A catastrophic event renders the earth a ticking time bomb. In a feverish race against the inevitable, nations around the globe band together to devise an ambitious plan to ensure the survival of humanity far beyond our atmosphere, in outer space.


The Philospher Kings by Jo Walton

The Philosopher Kings by Jo Walton (June 30th)



The first half of this duology came out in January and we’ll be reviewing it soon. Maybe the most succinct thing I can say about it is that it left me wanting more. As soon as possible. Thankfully, I only have to wait a few months.

Twenty years have elapsed since the events of The Just City. The City, founded by the time-traveling goddess Pallas Athene, organized on the principles espoused in Plato’s Republic and populated by people from all eras of human history, has now split into five cities, and low-level armed conflict between them is not unheard-of.


The Dark Forest by Cixin Liu

The Dark Forest by Cixin Liu, translated by Joel Martinsen (July 7th)



This is another sequel, the second part of a trilogy by Chinese superstar Cixin Liu. What can I say? There were some exciting first books last year. We reviewed the weird, wonderful, stunningly imaginative The Three-Body Problem back in October.

With the scope of Dune and the rousing action of Independence Day, this near-future trilogy is the first chance for English-speaking readers to experience this multiple-award-winning phenomenon from China’s most beloved science fiction author.


Half a War by Joe Abercrombie

Half a War by Joe Abercrombie (July 28th)



This is the final book in The Shattered Sea Trilogy. After the just the first chapter of Half the World, I knew I was on board for the rest of the ride. This one will add another point of view character.

Yarvi is the unlikely heir to the throne—a clever, thoughtful boy with a crippled hand who feels out of place in a violent, Viking-like society. Thorn is a young girl, determined to follow in the footsteps of her dead father and become a famous warrior, whatever it takes. Now Yarvi has avenged the murder of his father, and sets out on an epic journey with Thorn that will embroil his kingdom in all-out war.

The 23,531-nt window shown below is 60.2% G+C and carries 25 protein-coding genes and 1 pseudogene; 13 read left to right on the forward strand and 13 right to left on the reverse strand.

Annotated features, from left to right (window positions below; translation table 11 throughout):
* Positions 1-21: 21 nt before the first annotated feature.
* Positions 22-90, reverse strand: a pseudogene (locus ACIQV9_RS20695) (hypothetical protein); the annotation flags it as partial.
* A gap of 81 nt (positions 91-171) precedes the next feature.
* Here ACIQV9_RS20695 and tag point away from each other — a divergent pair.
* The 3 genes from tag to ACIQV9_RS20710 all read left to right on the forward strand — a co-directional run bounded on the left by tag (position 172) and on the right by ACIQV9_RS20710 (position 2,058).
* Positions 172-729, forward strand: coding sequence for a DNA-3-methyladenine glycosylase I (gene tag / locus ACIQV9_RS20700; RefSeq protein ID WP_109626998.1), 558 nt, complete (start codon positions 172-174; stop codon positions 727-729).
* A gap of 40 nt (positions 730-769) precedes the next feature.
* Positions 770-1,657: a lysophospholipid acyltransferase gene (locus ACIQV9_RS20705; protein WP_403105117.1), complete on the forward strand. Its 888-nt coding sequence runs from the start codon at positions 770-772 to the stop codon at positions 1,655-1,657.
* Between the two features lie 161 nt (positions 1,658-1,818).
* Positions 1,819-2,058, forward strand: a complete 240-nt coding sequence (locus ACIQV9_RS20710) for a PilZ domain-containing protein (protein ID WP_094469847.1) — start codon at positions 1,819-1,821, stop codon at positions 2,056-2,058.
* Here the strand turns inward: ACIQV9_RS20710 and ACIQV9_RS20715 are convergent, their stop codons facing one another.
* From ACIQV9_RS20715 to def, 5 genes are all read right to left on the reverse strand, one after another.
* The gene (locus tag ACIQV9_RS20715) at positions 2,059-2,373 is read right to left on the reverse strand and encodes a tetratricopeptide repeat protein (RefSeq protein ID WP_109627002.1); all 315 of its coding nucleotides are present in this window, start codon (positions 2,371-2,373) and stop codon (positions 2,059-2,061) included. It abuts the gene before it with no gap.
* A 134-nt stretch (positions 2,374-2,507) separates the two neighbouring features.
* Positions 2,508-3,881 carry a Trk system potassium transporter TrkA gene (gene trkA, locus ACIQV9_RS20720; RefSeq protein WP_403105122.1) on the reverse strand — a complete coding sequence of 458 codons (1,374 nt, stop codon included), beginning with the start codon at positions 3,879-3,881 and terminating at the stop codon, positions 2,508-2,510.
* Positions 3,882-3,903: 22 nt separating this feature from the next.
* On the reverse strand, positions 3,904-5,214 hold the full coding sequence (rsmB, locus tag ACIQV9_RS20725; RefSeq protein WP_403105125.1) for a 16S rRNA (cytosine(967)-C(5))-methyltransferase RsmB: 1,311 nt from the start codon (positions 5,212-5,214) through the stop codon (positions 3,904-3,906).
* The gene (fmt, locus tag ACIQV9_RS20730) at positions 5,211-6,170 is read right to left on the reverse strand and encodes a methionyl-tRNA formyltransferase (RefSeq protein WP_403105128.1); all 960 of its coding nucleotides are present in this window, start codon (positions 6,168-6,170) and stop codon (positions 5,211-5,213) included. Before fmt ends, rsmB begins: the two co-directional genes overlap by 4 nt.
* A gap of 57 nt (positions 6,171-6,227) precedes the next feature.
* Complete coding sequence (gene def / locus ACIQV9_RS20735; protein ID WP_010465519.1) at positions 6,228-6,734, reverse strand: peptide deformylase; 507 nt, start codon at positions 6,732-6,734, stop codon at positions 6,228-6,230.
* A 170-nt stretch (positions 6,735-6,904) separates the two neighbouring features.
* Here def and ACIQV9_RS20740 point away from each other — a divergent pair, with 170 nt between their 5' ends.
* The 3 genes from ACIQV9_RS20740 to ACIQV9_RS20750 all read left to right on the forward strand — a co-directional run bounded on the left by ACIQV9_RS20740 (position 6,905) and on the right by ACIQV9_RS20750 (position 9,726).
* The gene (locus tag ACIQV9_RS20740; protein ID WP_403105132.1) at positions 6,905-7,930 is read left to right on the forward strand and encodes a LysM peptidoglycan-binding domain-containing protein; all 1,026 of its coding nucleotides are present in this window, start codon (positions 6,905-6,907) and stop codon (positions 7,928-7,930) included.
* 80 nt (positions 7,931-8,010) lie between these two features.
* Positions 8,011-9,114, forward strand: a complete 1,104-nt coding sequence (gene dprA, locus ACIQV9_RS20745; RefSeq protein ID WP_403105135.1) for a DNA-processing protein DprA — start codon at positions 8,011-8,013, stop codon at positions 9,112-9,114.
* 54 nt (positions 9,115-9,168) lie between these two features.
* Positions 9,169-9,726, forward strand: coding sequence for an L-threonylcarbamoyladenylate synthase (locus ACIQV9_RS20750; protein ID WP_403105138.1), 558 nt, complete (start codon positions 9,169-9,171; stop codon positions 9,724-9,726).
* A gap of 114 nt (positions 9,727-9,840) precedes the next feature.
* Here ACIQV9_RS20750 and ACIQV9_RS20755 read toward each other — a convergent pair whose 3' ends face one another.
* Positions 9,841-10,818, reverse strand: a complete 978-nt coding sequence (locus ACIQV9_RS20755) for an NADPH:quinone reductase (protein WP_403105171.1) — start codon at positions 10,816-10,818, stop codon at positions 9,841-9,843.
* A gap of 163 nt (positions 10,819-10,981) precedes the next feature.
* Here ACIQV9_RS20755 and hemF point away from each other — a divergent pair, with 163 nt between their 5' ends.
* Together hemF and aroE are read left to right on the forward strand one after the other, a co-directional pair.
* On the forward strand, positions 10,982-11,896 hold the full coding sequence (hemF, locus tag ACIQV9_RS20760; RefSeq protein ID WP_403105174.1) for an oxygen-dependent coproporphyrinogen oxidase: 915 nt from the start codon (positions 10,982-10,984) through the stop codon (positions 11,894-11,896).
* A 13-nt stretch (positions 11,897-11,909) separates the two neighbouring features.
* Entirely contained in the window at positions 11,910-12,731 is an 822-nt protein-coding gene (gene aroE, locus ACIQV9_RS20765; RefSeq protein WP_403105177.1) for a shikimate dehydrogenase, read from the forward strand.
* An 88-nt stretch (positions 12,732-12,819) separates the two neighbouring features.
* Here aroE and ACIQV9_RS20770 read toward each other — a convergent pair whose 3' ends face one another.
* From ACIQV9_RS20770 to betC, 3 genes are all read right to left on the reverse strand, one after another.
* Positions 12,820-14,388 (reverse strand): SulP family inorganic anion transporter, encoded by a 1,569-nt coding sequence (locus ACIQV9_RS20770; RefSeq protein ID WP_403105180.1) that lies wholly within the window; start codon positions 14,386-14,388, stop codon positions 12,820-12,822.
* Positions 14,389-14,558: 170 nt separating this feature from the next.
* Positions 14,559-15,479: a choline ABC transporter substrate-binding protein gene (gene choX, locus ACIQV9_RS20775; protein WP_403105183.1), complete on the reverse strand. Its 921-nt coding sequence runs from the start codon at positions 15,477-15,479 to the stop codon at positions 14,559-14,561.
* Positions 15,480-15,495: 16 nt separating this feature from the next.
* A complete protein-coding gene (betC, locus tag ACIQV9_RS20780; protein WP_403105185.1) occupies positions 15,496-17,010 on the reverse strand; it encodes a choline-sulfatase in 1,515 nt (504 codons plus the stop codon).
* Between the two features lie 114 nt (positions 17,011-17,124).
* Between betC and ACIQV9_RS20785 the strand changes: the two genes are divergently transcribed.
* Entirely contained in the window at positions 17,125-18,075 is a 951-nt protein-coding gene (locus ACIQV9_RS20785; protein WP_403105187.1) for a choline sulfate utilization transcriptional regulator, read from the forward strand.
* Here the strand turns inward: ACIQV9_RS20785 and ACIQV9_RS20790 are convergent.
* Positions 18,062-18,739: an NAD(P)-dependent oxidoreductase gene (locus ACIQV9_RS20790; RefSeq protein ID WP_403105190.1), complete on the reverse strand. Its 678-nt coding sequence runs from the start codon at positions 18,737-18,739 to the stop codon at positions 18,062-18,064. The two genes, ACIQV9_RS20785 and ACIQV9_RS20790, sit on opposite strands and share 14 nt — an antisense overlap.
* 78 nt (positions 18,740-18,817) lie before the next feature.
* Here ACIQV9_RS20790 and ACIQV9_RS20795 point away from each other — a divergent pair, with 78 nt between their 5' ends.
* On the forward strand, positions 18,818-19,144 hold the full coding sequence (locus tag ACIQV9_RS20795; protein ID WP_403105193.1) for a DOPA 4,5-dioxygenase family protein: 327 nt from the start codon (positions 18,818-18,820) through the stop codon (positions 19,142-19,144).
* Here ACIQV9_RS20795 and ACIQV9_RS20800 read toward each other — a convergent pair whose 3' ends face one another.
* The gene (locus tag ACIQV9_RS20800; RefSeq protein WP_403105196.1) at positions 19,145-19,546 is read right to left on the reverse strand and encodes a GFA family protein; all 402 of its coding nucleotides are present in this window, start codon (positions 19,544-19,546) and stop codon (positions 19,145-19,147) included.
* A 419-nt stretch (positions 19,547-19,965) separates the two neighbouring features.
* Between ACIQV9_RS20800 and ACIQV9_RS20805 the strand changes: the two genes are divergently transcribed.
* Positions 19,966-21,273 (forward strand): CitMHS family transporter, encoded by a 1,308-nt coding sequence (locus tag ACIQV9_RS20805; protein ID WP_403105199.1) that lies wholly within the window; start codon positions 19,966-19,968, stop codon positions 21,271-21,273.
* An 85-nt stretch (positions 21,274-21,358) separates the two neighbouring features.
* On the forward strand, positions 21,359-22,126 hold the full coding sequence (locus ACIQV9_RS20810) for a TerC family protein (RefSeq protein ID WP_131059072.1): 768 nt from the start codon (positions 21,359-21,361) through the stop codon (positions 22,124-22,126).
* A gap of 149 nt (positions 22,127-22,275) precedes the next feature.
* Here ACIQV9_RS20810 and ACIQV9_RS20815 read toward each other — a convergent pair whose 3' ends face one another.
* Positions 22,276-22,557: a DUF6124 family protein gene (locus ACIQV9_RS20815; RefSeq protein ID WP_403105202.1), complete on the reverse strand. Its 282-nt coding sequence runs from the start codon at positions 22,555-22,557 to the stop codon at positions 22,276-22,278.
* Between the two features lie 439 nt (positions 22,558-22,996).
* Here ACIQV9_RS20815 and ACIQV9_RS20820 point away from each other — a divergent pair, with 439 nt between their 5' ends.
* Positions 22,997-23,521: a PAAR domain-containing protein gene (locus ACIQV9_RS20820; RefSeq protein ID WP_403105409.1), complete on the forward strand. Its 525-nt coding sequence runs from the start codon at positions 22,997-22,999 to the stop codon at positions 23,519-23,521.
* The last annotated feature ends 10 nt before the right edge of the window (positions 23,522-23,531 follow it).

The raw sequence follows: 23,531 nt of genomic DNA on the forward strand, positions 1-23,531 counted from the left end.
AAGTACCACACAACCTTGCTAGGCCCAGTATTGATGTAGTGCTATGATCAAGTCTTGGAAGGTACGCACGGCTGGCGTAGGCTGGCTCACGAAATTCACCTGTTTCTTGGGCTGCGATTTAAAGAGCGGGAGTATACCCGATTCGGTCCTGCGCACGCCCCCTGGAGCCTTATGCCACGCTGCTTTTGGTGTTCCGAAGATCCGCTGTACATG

Three Moments of an Explosion by China Mieville

Three Moments of an Explosion by China Mieville (August 4th)



China Mieville is my jam.

In these stories, glistening icebergs float above urban horizons; a burning stag runs wild through the city; the ruins of industry emerge unsteadily from the sea; and the abandoned generations in a decayed space-elevator look not up at the stars but down at the Earth. Ranging from portraits of childhood to chilling ghost stories, from dystopian visions to poignant evocations of uncanny love, with beautiful prose and melancholy wit, this breath-taking collection poses searching questions of what it is to be human in an unquiet world.


Fool's Quest by Robin Hobb

Fool’s Quest by Robin Hobb (August 11th)



I spent my tween years reading fantasy, but sort of drifted away from it on my way through junior high, meaning I missed a lot. For example, the dozen or so novels Robin Hobb set in The Realm of the Elderlings. The first book of her new Fitz and the Fool Trilogy, Fool’s Assassin, was one of my favorite books of last year. And no, I didn’t bother to catch up.

After a devastating confrontation, FitzChivalry Farseer is out for blood—and who better to wreak havoc than a highly trained former royal assassin?


The Empire Ascendant by Kameron Hurley (October 6th)



I haven’t been this excited about a book since The Wise Man’s Fear. And there was so much more waiting involved with that one. I raved about The Mirror Empire in September. The Empire Ascendant continues Hurley’s Worldbreaker Saga, about the interdimensional invasion of one world by its parallel(s) and the people caught up in it. But that barely scratches the surface of what’s going on in this incredible series that takes nothing for granted.

As the foreign Empire spreads across the world like a disease, one of their former allies takes up her own Empress’s sword again to unseat them, and two enslaved scholars begin a treacherous journey home with what they hope is the key to the Empire’s undoing.
But when the enemy you must overcome shares your own face, who can be trusted?

City of Blades by Robert Jackson Bennett (November 11th)



This one’s as surprising as it is exciting. I enjoyed City of Stairs, a post-colonial epic spy fantasy, but I was under the impression that the author didn’t do sequels. That he switched genres with every novel. So revisiting this imaginative world wasn’t on my radar at all. But I’m glad it’s coming.

The city of Voortyashtan was once the domain of the goddess of death, war, and destruction, but now it’s little more than a ruin. General Turyin Mulaghesh is called out of retirement and sent to this hellish place to try to find a Saypuri secret agent who’s gone missing in the middle of a mission, but the city of war offers countless threats: not only have the ghosts of her own past battles followed her here, but she soon finds herself wondering what happened to all the souls that were trapped in the afterlife when the Divinities vanished. Do the dead sleep soundly in the land of death? Or do they have plans of their own?